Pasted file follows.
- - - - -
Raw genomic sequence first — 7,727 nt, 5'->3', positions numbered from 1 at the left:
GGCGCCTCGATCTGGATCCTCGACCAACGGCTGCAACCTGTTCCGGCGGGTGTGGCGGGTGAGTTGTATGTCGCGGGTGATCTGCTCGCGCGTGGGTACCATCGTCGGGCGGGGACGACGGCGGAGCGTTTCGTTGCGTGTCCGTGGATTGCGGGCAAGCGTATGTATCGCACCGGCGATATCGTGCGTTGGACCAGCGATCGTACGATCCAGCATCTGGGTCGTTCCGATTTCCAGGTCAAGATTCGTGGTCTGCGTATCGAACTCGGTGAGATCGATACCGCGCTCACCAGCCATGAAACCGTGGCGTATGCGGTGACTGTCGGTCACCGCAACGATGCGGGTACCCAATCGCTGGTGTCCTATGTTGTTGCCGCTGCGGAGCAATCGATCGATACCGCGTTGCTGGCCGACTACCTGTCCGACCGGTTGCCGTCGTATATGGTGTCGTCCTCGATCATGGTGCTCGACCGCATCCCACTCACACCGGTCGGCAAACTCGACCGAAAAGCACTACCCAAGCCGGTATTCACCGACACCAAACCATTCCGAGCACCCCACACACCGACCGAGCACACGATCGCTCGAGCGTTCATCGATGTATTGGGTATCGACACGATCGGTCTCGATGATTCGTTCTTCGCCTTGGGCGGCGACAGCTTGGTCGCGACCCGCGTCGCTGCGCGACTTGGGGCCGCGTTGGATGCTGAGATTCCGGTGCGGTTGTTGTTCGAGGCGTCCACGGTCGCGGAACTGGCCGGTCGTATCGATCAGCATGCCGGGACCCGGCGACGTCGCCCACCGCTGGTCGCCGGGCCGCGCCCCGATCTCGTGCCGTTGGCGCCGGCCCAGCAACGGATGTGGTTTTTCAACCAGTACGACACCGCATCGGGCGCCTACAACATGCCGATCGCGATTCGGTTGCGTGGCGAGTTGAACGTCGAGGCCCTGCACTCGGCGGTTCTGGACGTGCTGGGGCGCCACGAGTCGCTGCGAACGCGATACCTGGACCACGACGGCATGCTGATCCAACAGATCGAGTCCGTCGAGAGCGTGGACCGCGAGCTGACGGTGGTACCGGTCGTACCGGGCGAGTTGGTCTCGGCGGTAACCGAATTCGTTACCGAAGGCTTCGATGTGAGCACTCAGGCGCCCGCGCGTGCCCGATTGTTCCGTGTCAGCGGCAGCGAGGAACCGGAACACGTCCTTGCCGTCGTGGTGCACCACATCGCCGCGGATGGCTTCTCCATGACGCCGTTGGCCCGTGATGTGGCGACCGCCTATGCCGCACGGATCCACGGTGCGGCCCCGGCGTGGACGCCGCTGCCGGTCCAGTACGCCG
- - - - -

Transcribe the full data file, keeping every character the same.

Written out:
Raw genomic sequence first — 7,727 nt, 5'->3', positions numbered from 1 at the left:
GGCGCCTCGATCTGGATCCTCGACCAACGGCTGCAACCTGTTCCGGCGGGTGTGGCGGGTGAGTTGTATGTCGCGGGTGATCTGCTCGCGCGTGGGTACCATCGTCGGGCGGGGACGACGGCGGAGCGTTTCGTTGCGTGTCCGTGGATTGCGGGCAAGCGTATGTATCGCACCGGCGATATCGTGCGTTGGACCAGCGATCGTACGATCCAGCATCTGGGTCGTTCCGATTTCCAGGTCAAGATTCGTGGTCTGCGTATCGAACTCGGTGAGATCGATACCGCGCTCACCAGCCATGAAACCGTGGCGTATGCGGTGACTGTCGGTCACCGCAACGATGCGGGTACCCAATCGCTGGTGTCCTATGTTGTTGCCGCTGCGGAGCAATCGATCGATACCGCGTTGCTGGCCGACTACCTGTCCGACCGGTTGCCGTCGTATATGGTGTCGTCCTCGATCATGGTGCTCGACCGCATCCCACTCACACCGGTCGGCAAACTCGACCGAAAAGCACTACCCAAGCCGGTATTCACCGACACCAAACCATTCCGAGCACCCCACACACCGACCGAGCACACGATCGCTCGAGCGTTCATCGATGTATTGGGTATCGACACGATCGGTCTCGATGATTCGTTCTTCGCCTTGGGCGGCGACAGCTTGGTCGCGACCCGCGTCGCTGCGCGACTTGGGGCCGCGTTGGATGCTGAGATTCCGGTGCGGTTGTTGTTCGAGGCGTCCACGGTCGCGGAACTGGCCGGTCGTATCGATCAGCATGCCGGGACCCGGCGACGTCGCCCACCGCTGGTCGCCGGGCCGCGCCCCGATCTCGTGCCGTTGGCGCCGGCCCAGCAACGGATGTGGTTTTTCAACCAGTACGACACCGCATCGGGCGCCTACAACATGCCGATCGCGATTCGGTTGCGTGGCGAGTTGAACGTCGAGGCCCTGCACTCGGCGGTTCTGGACGTGCTGGGGCGCCACGAGTCGCTGCGAACGCGATACCTGGACCACGACGGCATGCTGATCCAACAGATCGAGTCCGTCGAGAGCGTGGACCGCGAGCTGACGGTGGTACCGGTCGTACCGGGCGAGTTGGTCTCGGCGGTAACCGAATTCGTTACCGAAGGCTTCGATGTGAGCACTCAGGCGCCCGCGCGTGCCCGATTGTTCCGTGTCAGCGGCAGCGAGGAACCGGAACACGTCCTTGCCGTCGTGGTGCACCACATCGCCGCGGATGGCTTCTCCATGACGCCGTTGGCCCGTGATGTGGCGACCGCCTATGCCGCACGGATCCACGGTGCGGCCCCGGCGTGGACGCCGCTGCCGGTCCAGTACGCCG